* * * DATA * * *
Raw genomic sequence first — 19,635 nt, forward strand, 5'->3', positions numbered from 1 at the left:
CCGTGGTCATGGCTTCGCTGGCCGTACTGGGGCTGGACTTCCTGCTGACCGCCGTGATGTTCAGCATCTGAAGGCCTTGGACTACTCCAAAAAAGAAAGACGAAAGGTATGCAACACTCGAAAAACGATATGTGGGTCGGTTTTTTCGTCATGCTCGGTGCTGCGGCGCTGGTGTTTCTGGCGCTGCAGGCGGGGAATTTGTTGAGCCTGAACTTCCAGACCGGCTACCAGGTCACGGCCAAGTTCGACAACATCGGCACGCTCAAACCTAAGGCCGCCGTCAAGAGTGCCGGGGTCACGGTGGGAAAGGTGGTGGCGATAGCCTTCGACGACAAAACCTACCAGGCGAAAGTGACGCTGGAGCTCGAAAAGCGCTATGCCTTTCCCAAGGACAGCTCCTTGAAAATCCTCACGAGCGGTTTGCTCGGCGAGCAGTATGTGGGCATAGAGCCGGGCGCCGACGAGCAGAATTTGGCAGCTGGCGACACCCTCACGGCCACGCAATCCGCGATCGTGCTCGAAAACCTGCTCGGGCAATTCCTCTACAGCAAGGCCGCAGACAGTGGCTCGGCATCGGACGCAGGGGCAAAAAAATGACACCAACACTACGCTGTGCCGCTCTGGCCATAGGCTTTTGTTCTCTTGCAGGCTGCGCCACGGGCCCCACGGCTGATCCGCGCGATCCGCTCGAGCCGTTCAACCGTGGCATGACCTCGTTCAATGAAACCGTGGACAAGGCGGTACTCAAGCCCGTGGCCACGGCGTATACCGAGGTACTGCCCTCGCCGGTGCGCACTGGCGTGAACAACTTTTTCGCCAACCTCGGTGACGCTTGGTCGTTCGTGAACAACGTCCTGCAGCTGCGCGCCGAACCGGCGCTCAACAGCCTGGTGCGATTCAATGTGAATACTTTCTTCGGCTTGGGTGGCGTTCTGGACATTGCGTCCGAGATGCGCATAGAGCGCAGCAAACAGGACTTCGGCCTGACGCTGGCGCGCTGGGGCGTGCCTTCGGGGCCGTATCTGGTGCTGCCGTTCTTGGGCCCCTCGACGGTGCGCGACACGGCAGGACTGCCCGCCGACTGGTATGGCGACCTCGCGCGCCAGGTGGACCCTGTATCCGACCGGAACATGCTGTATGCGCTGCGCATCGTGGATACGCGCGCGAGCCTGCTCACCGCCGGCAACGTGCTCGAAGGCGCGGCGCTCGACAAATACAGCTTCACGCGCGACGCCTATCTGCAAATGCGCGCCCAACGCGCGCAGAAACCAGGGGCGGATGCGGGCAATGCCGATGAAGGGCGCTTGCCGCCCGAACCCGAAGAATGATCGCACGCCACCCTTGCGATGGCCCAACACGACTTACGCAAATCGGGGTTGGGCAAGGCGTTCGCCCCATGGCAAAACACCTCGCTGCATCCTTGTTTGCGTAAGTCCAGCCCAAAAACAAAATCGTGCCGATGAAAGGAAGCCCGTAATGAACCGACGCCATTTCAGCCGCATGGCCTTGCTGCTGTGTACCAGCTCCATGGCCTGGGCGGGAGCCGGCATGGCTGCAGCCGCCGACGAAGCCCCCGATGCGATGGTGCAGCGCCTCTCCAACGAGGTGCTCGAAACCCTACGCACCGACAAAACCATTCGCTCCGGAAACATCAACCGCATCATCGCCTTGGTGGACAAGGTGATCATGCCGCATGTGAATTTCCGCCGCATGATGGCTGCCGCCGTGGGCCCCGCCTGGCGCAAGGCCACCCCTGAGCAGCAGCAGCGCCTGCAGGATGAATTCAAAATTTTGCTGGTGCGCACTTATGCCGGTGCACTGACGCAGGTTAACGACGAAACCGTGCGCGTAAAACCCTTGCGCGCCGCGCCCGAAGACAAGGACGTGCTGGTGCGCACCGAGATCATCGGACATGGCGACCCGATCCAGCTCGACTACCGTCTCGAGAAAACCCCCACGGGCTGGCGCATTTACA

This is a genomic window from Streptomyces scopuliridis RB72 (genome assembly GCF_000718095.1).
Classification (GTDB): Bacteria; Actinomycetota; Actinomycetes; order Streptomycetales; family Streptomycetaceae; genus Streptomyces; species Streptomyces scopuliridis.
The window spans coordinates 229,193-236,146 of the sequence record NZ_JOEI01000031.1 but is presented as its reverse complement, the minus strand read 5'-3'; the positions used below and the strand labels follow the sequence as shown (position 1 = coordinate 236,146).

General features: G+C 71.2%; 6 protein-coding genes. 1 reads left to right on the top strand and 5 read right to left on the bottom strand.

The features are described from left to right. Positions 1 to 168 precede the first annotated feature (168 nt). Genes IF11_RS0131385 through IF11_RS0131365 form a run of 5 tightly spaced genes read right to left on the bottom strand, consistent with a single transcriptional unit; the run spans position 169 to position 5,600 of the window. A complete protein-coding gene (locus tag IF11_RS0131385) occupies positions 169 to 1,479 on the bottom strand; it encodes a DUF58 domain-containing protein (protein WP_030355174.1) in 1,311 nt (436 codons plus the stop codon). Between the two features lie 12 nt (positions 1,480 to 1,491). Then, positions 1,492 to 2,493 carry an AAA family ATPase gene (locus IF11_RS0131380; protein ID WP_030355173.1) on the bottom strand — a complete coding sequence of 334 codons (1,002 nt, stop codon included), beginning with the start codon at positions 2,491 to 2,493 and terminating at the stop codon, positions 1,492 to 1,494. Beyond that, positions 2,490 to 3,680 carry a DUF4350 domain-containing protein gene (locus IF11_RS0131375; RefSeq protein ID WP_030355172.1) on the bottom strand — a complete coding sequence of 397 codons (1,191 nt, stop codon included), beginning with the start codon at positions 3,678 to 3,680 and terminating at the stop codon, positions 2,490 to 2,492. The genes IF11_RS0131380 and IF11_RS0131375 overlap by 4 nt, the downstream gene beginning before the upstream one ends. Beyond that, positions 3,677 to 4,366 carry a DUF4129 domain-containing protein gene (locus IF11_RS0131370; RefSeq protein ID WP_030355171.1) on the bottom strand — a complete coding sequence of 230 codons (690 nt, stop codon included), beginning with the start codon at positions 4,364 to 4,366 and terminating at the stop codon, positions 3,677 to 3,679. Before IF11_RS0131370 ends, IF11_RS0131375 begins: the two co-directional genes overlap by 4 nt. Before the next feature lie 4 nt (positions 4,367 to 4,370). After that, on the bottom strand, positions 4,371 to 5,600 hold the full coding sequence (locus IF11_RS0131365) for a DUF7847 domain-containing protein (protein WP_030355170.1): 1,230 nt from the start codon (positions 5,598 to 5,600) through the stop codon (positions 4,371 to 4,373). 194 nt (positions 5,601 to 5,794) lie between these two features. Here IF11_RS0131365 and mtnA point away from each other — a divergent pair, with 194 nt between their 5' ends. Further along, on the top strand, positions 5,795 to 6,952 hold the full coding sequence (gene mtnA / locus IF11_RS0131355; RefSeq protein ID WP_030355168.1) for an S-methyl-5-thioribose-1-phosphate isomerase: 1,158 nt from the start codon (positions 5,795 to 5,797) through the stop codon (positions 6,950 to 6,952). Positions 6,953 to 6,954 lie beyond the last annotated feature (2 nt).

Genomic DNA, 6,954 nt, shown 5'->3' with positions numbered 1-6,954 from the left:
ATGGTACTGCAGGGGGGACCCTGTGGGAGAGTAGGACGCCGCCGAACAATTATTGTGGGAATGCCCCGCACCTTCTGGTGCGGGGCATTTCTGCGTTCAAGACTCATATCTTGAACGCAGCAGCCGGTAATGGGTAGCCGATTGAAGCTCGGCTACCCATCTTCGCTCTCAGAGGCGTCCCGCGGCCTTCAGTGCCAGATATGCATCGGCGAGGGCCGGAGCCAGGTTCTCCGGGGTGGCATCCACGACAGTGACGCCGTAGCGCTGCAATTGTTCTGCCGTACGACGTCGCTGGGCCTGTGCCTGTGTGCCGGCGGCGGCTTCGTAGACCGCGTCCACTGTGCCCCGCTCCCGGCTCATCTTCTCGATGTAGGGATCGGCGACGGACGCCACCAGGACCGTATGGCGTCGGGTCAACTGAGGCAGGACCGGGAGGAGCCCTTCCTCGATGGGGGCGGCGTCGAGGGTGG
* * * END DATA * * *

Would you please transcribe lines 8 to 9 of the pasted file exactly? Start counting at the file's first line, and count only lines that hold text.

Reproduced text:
Genomic DNA, 6,954 nt, shown 5'->3' with positions numbered 1-6,954 from the left:
ATGGTACTGCAGGGGGGACCCTGTGGGAGAGTAGGACGCCGCCGAACAATTATTGTGGGAATGCCCCGCACCTTCTGGTGCGGGGCATTTCTGCGTTCAAGACTCATATCTTGAACGCAGCAGCCGGTAATGGGTAGCCGATTGAAGCTCGGCTACCCATCTTCGCTCTCAGAGGCGTCCCGCGGCCTTCAGTGCCAGATATGCATCGGCGAGGGCCGGAGCCAGGTTCTCCGGGGTGGCATCCACGACAGTGACGCCGTAGCGCTGCAATTGTTCTGCCGTACGACGTCGCTGGGCCTGTGCCTGTGTGCCGGCGGCGGCTTCGTAGACCGCGTCCACTGTGCCCCGCTCCCGGCTCATCTTCTCGATGTAGGGATCGGCGACGGACGCCACCAGGACCGTATGGCGTCGGGTCAACTGAGGCAGGACCGGGAGGAGCCCTTCCTCGATGGGGGCGGCGTCGAGGGTGG